The “Ghosts” of the title include Marie Antoinette, her husband King Louis XVI of France, and several of their aristocratic friends. The writer/musician Beaumarchais* – another ghost – is in love with Marie Antoinette, and he is convinced that he can roll back time and rewrite history so that she is never beheaded during the French Revolution. (Above: Designer David Woolard’s costume sketches for these three characters)
How does Beaumarchais do it? With a necklace.
“I, Pierre-Augustin Caron de Beaumarchais, will change the course of history with a necklace.” (Prologue: The Ghosts of Versailles)
Beaumarchais uses as his strategy an actual historical incident often called The Affair of the Diamond Necklace. (Click through if you have the time and desire. Not necessary, though. I promised this would be easy.)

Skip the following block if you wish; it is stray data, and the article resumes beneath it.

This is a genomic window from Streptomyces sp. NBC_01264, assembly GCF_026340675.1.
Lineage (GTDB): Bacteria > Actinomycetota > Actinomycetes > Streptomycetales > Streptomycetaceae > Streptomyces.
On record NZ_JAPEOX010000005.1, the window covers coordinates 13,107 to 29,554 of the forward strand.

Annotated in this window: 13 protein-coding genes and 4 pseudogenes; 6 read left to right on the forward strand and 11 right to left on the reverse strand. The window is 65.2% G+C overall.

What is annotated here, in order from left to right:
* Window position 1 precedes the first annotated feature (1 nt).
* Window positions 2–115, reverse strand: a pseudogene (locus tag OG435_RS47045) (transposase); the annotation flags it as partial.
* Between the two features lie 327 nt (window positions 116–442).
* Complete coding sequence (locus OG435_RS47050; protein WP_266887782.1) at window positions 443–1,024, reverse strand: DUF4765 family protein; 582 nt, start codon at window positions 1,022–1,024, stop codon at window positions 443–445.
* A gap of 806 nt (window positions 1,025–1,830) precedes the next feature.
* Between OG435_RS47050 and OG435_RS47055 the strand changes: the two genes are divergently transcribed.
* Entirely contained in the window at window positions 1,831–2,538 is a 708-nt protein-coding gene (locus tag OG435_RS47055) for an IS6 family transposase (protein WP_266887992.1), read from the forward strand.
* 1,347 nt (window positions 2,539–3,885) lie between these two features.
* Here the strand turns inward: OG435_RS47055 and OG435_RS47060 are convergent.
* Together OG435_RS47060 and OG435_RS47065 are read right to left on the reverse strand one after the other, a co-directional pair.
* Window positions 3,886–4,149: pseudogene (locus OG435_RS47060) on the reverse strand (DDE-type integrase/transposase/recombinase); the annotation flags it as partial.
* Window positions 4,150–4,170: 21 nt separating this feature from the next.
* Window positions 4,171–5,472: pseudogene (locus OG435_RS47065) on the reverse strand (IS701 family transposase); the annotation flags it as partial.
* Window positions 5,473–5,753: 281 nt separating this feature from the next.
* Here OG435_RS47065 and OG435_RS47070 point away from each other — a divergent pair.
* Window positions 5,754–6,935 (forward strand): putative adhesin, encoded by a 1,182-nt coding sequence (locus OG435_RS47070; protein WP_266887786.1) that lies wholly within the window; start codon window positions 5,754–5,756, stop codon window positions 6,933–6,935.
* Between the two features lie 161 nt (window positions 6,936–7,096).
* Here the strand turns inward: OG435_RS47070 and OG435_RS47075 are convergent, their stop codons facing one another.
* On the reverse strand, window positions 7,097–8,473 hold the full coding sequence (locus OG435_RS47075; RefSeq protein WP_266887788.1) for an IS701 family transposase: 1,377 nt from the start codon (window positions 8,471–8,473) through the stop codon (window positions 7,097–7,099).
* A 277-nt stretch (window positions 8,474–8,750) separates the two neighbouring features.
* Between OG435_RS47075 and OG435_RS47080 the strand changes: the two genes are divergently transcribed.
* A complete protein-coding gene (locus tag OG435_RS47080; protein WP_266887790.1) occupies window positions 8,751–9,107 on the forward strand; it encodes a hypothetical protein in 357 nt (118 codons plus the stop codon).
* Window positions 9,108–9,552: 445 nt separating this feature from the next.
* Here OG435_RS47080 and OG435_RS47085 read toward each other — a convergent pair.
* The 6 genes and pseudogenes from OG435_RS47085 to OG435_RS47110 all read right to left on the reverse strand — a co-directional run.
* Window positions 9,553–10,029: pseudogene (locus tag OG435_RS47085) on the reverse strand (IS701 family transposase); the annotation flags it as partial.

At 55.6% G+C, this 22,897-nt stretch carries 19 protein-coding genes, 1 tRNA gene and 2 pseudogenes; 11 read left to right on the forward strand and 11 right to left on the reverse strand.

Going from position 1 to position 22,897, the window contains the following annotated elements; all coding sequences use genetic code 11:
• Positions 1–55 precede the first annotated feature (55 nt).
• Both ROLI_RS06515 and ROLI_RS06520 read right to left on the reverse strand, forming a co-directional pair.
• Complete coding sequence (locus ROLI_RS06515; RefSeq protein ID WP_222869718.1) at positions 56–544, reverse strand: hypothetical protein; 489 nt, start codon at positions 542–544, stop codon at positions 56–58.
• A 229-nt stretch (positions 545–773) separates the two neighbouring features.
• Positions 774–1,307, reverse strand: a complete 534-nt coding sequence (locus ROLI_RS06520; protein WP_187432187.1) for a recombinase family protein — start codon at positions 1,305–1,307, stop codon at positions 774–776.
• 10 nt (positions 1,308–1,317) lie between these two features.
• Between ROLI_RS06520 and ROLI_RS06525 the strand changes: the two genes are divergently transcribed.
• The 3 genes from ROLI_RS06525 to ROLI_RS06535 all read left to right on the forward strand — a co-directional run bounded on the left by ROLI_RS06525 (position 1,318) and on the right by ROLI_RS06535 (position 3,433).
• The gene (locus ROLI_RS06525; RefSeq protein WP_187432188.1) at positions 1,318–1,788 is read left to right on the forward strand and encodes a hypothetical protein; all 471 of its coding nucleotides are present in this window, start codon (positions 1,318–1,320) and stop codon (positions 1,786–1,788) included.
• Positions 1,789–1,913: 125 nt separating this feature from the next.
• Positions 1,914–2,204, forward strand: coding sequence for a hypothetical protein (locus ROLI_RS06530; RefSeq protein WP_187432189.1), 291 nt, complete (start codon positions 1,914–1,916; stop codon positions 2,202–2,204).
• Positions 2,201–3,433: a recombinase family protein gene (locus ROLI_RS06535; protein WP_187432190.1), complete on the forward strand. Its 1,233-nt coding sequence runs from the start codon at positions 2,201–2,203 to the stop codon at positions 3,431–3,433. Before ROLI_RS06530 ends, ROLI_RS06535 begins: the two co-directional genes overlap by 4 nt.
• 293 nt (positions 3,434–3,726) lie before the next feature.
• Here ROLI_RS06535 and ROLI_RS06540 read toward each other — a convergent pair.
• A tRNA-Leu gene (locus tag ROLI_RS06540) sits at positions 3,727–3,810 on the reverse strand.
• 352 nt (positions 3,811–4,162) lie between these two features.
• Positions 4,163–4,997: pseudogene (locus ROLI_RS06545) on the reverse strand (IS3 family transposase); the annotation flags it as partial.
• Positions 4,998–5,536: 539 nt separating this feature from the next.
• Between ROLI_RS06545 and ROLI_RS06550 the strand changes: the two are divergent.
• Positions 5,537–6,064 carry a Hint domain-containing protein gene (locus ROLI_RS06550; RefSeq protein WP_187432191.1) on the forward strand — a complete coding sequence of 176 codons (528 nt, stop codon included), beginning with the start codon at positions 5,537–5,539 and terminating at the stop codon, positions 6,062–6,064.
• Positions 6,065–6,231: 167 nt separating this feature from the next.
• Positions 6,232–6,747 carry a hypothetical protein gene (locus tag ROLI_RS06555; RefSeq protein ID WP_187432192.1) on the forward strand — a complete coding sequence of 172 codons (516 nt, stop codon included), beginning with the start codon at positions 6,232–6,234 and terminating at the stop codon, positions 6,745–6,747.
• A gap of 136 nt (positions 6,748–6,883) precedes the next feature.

Basically, Marie Antoinette was framed and implicated in a complicated scheme involving an expensive necklace. The details don’t matter so much as the fact that this affair is often considered a turning point in the public’s incitement to riot, revolution, and eventual beheading of the King and Queen. Beaumarchais believes that if he can intercept the whole necklace debacle, the Queen’s life will be saved.
So now you know who the Ghosts are, and what Beaumarchais would like to do. Tomorrow we discuss how. And it involves your old friend Figaro :)
* If the name Beaumarchais sounds familiar, it’s because you’ve been studying your music history. Beaumarchais wrote two plays that were transformed into popular operas: Mozart’s The Marriage of Figaro and Rossini’s The Barber of Seville.